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QRadar: About high-availability (HA) fail over conditions

Question & Answer


What are the sequence of events that can lead to a High-Availability (HA) fail over?


QRadar high-availability deployments guide in the IBM Knowledge Center discusses HA failover. When an HA pair has one of the peers active and the other in the standby state, it is ready to failover. If the Active host becomes offline, unavailable on the network, or if mount points are read-only a failover can occur.

What happens during a fail over from Active to Standby:
  • Services on the active appliance to stop and the standby appliance begins to start services.
  • Event collection and search functionalities, are briefly interrupted.
  • If the HA host going through a fail over is the console, the User Interface (UI) is also briefly unavailable.
  • Any open SSH connections using the VIP are disconnected.



On a healthy HA host, one of the HA peers is active and the other in a standby state. At this state, the data is synchronized across the peers, regular Network Connectivity and Heartbeat Ping tests are occurring. Such an HA host is ready to failover. The IBM Knowledge Center lists a number of circumstances that can trigger a failover. When any of these events are detected by the HA manager of the either peers, the host that in the Standby state starts "going active". The end state of the active host depends on the exact trigger and is one of the three possible states:
  • Offline: The offline status is set by an admin manually when maintenance or a manual failover is required. In the offline state, the HA manager is not providing failover to another appliance. On an offline host, services are not running. For the system to be ready for a failover, the admin must set the HA appliance in the online state.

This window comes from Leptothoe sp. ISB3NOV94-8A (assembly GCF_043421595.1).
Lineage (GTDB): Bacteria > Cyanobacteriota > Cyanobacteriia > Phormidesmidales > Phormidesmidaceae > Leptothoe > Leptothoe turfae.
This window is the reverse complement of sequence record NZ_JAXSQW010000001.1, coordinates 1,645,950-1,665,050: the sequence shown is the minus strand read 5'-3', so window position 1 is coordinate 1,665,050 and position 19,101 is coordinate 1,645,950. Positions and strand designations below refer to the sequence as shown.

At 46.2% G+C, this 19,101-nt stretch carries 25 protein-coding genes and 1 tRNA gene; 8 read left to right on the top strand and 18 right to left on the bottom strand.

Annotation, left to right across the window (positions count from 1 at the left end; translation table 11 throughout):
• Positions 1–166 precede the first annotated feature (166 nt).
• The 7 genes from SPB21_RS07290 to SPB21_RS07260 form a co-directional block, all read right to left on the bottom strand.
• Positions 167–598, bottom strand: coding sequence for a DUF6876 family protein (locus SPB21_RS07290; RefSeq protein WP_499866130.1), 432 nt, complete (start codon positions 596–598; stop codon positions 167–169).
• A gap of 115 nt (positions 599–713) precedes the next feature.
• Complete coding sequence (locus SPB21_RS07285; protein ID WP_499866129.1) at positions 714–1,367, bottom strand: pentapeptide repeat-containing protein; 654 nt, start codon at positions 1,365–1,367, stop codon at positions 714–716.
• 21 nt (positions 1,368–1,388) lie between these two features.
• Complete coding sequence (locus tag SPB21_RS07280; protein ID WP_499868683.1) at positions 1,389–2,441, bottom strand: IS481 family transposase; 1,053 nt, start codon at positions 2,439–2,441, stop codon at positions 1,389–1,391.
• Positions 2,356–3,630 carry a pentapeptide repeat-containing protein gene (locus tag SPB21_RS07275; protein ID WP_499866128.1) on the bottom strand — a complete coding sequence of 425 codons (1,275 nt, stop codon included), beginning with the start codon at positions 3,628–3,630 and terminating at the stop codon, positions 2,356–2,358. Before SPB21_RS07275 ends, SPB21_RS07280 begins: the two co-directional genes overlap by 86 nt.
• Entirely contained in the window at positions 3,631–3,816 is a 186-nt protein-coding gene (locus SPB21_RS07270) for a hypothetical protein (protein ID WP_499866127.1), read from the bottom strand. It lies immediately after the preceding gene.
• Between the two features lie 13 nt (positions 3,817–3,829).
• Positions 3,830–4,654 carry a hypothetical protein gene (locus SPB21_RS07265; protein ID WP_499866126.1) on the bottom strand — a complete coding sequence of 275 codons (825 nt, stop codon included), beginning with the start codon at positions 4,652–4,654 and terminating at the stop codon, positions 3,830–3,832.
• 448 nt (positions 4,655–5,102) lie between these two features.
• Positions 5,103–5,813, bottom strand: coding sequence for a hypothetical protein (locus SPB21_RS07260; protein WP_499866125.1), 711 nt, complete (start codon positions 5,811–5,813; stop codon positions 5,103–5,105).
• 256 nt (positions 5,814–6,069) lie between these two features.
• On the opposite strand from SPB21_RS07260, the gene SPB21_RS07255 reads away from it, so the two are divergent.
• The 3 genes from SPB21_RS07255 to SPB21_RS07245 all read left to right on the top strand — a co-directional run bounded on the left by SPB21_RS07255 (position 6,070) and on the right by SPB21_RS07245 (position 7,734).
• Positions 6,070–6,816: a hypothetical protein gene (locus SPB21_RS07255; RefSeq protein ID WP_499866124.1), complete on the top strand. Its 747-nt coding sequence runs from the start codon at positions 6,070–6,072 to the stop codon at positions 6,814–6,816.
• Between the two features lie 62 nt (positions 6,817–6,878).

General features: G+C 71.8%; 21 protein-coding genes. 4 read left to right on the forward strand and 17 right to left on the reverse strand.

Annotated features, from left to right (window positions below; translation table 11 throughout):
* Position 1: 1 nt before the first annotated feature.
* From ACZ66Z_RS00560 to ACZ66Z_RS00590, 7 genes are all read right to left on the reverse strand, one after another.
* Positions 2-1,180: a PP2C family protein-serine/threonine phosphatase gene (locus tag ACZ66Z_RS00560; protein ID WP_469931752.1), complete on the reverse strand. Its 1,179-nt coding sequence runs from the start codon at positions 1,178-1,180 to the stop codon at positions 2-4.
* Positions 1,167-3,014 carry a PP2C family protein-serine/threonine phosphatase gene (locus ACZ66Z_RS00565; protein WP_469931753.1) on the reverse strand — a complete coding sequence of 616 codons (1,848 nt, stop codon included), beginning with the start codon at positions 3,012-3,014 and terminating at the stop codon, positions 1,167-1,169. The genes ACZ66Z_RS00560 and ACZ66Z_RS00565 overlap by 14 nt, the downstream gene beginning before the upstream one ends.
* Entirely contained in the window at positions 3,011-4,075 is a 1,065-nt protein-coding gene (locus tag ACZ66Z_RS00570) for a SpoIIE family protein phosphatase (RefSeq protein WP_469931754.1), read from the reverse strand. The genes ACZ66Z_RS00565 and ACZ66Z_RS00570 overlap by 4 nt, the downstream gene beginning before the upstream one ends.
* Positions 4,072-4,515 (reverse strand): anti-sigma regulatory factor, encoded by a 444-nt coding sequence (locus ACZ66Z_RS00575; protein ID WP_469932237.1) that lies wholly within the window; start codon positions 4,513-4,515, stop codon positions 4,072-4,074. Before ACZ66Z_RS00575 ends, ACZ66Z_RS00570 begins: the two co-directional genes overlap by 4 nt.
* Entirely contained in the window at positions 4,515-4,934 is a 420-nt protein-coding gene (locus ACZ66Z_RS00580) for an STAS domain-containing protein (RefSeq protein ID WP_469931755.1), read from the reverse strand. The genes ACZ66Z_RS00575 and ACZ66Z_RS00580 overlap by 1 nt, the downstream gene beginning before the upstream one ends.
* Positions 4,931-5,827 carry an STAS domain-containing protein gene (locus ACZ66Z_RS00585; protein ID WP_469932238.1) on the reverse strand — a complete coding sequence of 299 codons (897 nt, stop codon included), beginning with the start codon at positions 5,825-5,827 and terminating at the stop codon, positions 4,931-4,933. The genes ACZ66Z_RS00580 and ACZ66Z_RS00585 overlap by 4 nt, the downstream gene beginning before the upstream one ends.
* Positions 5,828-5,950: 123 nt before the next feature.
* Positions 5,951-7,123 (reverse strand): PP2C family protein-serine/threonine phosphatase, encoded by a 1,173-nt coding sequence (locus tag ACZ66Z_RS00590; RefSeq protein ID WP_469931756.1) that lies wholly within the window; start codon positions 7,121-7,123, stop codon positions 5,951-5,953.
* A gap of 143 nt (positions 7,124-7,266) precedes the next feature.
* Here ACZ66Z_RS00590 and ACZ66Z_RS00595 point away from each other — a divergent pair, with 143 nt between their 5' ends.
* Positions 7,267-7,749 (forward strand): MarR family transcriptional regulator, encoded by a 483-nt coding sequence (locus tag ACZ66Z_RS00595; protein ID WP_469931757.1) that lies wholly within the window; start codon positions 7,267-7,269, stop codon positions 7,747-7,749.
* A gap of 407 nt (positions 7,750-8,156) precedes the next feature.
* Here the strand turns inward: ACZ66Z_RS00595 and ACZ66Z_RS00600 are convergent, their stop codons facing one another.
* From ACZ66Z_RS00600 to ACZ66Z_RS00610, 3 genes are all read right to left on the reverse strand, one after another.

• Failed: The failed status is set when one of the HA manager services determined that the system is accessible but not capable to provide services. Usually encountered during soft failures of the host or some forms of network issues such as failed or delayed pings, failed connectivity tests.
  • Unknown: The unknown status is set when the active host is not able to determine the state of the HA host. This status can be seen during hardware problems, such as hard failures of the host, Kernel crashes, file system corruption, or network failures.

If possible, before the Standby host goes Active, the Active host attempts to gracefully shut down. This can be either transitioning into an Offline state or a Failed state. When transitioning into these states, the following actions occur:
  1. Shutting down the Application: The hostcontext service and its associated sub components, as well as the tomcat service (if exists on the host) and the hostservices service shutdown in that order. While this is happening, operations such as log collection, searches, data accumulation, and so on are interrupted. The UI also becomes unavailable if this is occurring on the console. Services are not available until the peer has gone Active.
  2. Shared filesystems are released: At this stage, shared filesystems such the /store partition are released on the peer going offline or failed. See Technote 1993804: QRadar: High Availability (HA) Peer data replication for further information on how data is replicated.
  3. Virtual IP is released: HA Clusters use a Virtual IP address (VIP) that is used by the Active host. At this stage, the ownership of the virtual IP address is released. Any connections that are still open that use the VIP, such as SSH connections, will be dropped as a result. The VIP is not available on the network until the peer claims it.

At this stage, the standby host is ready to go Active. Please note that the standby host can also start going Active if the peer host becomes unavailable. If the peer host is unavailable, the shared resources are assumed to be no longer in use by the peer host. When going active, the HA failover event sequence occurs:
  1. Shared filesystems are mounted: The /store partition becomes available.
  2. Virtual IP is taken over: At this stage, any connections made to the VIP reaches the newly active host.
  3. Application is started: Hostservices, tomcat (if available), and hostcontext services are started. When tomcat is fully started, the UI also becomes available again. Configuration communications start occurring and event collection, processing, searching start functioning.

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Document Information

Modified date:
18 December 2020